Questions On The State Law

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Whether the State Law is Preempted
A state statute is preempted where Congress validly legislates regardless of whether or not the Commerce Clause or DDC is invoked.

The National Banking Act; The Act permits 1) national banks 2) to operate with explicit power to regulate the issuance of credit or debit cards as well as implied power “necessary to carry on the business of banking” including the offering of “electronic stored value systems.”

The issue is whether or not the BNA bank (BNA) can validly impose “inactivity fees” and “expiration dates” in conjunction with issuance of the gift card for the Maxus Mall (MM).

Probably yes.
“National bank means a national banking association or a Federal branch or agency of a foreign bank.” 12 …show more content…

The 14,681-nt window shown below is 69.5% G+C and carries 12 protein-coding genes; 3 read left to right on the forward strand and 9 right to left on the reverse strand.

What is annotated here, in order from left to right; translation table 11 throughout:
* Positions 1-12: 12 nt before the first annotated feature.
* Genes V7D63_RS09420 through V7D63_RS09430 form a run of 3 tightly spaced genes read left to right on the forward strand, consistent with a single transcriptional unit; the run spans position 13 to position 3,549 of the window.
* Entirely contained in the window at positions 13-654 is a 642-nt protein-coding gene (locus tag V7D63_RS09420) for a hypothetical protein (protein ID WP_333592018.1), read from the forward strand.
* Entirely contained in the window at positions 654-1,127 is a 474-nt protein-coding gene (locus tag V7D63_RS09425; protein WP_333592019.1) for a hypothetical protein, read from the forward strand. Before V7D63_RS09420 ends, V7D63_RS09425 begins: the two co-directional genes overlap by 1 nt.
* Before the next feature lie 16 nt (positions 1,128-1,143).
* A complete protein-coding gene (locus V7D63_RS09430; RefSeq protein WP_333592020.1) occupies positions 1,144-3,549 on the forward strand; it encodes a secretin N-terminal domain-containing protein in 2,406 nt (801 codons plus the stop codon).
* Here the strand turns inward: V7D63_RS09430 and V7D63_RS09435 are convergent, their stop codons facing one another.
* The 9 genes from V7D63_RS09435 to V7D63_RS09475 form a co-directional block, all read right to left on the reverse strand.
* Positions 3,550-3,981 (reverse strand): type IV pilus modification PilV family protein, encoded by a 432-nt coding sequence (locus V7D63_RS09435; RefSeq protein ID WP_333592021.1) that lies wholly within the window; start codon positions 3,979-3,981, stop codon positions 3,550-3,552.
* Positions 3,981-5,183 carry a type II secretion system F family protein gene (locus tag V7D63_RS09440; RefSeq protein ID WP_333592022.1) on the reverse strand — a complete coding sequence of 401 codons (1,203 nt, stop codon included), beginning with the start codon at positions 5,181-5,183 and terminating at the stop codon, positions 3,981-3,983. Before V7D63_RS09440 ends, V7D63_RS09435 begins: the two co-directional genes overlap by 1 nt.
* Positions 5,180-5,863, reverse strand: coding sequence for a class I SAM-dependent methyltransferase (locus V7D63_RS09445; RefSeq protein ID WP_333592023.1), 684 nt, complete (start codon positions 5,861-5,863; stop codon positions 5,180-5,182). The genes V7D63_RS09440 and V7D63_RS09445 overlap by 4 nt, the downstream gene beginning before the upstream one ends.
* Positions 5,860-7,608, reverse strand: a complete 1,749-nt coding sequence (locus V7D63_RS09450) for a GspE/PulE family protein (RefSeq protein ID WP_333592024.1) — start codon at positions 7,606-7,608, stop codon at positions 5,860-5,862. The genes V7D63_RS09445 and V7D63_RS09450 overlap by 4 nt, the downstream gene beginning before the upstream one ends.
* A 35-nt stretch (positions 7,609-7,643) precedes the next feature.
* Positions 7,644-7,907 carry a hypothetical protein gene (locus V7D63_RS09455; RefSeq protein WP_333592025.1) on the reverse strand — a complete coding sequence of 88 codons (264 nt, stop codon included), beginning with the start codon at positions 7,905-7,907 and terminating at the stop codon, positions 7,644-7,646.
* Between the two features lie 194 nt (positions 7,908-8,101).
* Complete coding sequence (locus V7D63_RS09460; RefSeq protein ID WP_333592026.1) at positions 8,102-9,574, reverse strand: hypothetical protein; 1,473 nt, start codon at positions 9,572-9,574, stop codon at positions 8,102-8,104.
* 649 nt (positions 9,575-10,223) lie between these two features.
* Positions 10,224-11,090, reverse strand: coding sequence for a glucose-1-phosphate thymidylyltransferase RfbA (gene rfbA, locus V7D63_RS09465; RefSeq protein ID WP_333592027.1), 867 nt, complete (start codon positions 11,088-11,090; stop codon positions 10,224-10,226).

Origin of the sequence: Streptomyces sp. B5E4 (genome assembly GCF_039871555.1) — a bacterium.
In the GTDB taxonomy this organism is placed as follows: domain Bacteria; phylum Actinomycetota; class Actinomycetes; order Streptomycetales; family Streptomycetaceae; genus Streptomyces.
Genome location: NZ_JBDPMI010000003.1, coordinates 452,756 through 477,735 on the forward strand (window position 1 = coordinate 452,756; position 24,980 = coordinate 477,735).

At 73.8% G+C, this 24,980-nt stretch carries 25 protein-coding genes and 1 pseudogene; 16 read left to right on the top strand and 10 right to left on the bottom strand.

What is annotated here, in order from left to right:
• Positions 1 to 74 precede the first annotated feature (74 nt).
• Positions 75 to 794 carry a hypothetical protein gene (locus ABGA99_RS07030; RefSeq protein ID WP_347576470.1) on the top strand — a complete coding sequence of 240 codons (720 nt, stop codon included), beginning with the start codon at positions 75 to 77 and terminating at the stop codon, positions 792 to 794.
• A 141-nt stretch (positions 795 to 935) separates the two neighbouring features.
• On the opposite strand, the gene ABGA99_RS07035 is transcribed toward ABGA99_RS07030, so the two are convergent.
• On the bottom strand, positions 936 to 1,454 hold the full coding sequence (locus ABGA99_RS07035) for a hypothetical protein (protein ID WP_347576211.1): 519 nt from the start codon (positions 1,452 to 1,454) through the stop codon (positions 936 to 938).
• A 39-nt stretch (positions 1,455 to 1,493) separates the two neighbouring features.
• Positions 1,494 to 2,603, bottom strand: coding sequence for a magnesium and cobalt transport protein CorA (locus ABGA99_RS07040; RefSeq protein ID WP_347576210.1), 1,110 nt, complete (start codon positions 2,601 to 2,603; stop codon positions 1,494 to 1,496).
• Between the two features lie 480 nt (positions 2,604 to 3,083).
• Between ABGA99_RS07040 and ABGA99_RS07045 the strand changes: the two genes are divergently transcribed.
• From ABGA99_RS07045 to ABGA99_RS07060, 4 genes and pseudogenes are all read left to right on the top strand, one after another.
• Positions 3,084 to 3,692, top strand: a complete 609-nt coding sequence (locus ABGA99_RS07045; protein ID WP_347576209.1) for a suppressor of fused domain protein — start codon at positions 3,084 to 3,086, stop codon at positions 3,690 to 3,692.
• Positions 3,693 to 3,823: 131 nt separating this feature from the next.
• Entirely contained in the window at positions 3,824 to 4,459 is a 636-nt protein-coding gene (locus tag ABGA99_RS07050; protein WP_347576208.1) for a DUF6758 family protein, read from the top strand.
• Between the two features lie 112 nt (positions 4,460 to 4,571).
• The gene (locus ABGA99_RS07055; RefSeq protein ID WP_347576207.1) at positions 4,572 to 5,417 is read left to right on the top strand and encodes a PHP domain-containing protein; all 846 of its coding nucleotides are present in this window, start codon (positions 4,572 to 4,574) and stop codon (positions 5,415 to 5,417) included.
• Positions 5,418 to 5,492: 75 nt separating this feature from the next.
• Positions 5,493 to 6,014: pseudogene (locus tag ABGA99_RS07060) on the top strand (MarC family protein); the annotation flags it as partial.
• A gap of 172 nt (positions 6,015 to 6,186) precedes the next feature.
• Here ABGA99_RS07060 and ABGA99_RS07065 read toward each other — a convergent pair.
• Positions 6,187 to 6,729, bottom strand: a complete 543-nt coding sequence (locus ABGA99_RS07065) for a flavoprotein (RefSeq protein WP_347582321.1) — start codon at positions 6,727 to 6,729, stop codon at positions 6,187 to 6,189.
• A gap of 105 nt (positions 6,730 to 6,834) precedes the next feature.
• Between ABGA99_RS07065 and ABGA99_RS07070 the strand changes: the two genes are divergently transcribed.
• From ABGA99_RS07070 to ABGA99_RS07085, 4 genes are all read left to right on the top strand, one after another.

It has been well established that courts presume that Congress act does not preempt state law unless it manifests its intent to do so expressly or impliedly. “with the assumption that the historic police powers of the States [are] not to be superseded [unless] that was the clear and manifest purpose of Congress.” Rice v. Santa Fe Elevator Corp. Moreover, in Gade v. National Solid Wastes Management Association, 505 U.S. 88 (1992), the issue was to determine whether or not Congress manifested its intent to preempt state law impliedly, as well as whether state’s police power was presumed in the subject matter historically within the state’s sovereignty. The court ruled that “The unavoidable implication of this provision is that a State may not enforce its own occupational safety and health standards without obtaining the Secretary’s [approval].” Here, in the present case, National Banking Act does not expressly preempt state law, however, it can still be argued Congress intended to do so impliedly. Unlike, in Gade (by obtaining the Secretary’s approval), the Act at issue contains no conditions expressly stipulated as to what the state could do to avoid the preemption. Moreover, the Act was designed to create uniformity of national bank regulation and preempts any state law attempting to regulate national banks that conflicts the main objectives the Act. Minnesota Gift Law would conflict the objectives of the Act because it prohibits gift cards subject to inactivity fees

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